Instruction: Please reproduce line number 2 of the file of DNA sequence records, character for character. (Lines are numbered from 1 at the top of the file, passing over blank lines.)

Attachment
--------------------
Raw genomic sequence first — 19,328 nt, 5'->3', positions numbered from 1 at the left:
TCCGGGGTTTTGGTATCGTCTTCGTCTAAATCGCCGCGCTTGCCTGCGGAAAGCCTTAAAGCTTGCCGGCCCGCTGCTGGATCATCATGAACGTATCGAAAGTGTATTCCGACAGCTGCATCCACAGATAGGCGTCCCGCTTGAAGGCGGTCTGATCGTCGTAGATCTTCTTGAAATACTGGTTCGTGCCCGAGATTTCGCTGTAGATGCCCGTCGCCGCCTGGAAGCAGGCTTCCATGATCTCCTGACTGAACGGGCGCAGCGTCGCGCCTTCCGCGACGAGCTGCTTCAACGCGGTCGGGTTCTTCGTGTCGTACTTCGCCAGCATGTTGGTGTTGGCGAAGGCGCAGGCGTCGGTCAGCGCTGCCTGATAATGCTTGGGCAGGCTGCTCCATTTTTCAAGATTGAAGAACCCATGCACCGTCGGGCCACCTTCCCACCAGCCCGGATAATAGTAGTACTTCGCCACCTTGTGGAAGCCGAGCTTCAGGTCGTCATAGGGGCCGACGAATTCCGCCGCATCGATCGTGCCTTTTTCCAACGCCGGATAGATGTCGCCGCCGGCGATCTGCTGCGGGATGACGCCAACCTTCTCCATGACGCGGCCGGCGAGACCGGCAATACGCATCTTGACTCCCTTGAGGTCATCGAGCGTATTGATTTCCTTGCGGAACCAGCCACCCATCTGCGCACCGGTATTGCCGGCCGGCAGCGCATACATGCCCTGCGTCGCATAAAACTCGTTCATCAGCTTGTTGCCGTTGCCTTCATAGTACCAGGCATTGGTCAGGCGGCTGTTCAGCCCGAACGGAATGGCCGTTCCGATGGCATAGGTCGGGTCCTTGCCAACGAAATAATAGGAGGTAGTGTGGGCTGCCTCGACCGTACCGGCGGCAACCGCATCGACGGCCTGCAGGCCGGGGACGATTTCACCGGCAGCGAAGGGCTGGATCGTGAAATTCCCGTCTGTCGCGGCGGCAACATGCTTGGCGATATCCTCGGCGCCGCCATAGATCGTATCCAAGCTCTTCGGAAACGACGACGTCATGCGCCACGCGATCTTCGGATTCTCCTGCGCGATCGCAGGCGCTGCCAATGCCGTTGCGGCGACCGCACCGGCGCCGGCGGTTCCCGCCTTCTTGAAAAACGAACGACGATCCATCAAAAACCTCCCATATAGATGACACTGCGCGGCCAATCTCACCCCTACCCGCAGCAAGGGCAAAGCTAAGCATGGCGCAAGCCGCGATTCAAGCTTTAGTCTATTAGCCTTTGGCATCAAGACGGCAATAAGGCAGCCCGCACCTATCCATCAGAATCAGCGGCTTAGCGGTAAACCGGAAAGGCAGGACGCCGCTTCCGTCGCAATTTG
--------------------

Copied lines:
TCCGGGGTTTTGGTATCGTCTTCGTCTAAATCGCCGCGCTTGCCTGCGGAAAGCCTTAAAGCTTGCCGGCCCGCTGCTGGATCATCATGAACGTATCGAAAGTGTATTCCGACAGCTGCATCCACAGATAGGCGTCCCGCTTGAAGGCGGTCTGATCGTCGTAGATCTTCTTGAAATACTGGTTCGTGCCCGAGATTTCGCTGTAGATGCCCGTCGCCGCCTGGAAGCAGGCTTCCATGATCTCCTGACTGAACGGGCGCAGCGTCGCGCCTTCCGCGACGAGCTGCTTCAACGCGGTCGGGTTCTTCGTGTCGTACTTCGCCAGCATGTTGGTGTTGGCGAAGGCGCAGGCGTCGGTCAGCGCTGCCTGATAATGCTTGGGCAGGCTGCTCCATTTTTCAAGATTGAAGAACCCATGCACCGTCGGGCCACCTTCCCACCAGCCCGGATAATAGTAGTACTTCGCCACCTTGTGGAAGCCGAGCTTCAGGTCGTCATAGGGGCCGACGAATTCCGCCGCATCGATCGTGCCTTTTTCCAACGCCGGATAGATGTCGCCGCCGGCGATCTGCTGCGGGATGACGCCAACCTTCTCCATGACGCGGCCGGCGAGACCGGCAATACGCATCTTGACTCCCTTGAGGTCATCGAGCGTATTGATTTCCTTGCGGAACCAGCCACCCATCTGCGCACCGGTATTGCCGGCCGGCAGCGCATACATGCCCTGCGTCGCATAAAACTCGTTCATCAGCTTGTTGCCGTTGCCTTCATAGTACCAGGCATTGGTCAGGCGGCTGTTCAGCCCGAACGGAATGGCCGTTCCGATGGCATAGGTCGGGTCCTTGCCAACGAAATAATAGGAGGTAGTGTGGGCTGCCTCGACCGTACCGGCGGCAACCGCATCGACGGCCTGCAGGCCGGGGACGATTTCACCGGCAGCGAAGGGCTGGATCGTGAAATTCCCGTCTGTCGCGGCGGCAACATGCTTGGCGATATCCTCGGCGCCGCCATAGATCGTATCCAAGCTCTTCGGAAACGACGACGTCATGCGCCACGCGATCTTCGGATTCTCCTGCGCGATCGCAGGCGCTGCCAATGCCGTTGCGGCGACCGCACCGGCGCCGGCGGTTCCCGCCTTCTTGAAAAACGAACGACGATCCATCAAAAACCTCCCATATAGATGACACTGCGCGGCCAATCTCACCCCTACCCGCAGCAAGGGCAAAGCTAAGCATGGCGCAAGCCGCGATTCAAGCTTTAGTCTATTAGCCTTTGGCATCAAGACGGCAATAAGGCAGCCCGCACCTATCCATCAGAATCAGCGGCTTAGCGGTAAACCGGAAAGGCAGGACGCCGCTTCCGTCGCAATTTG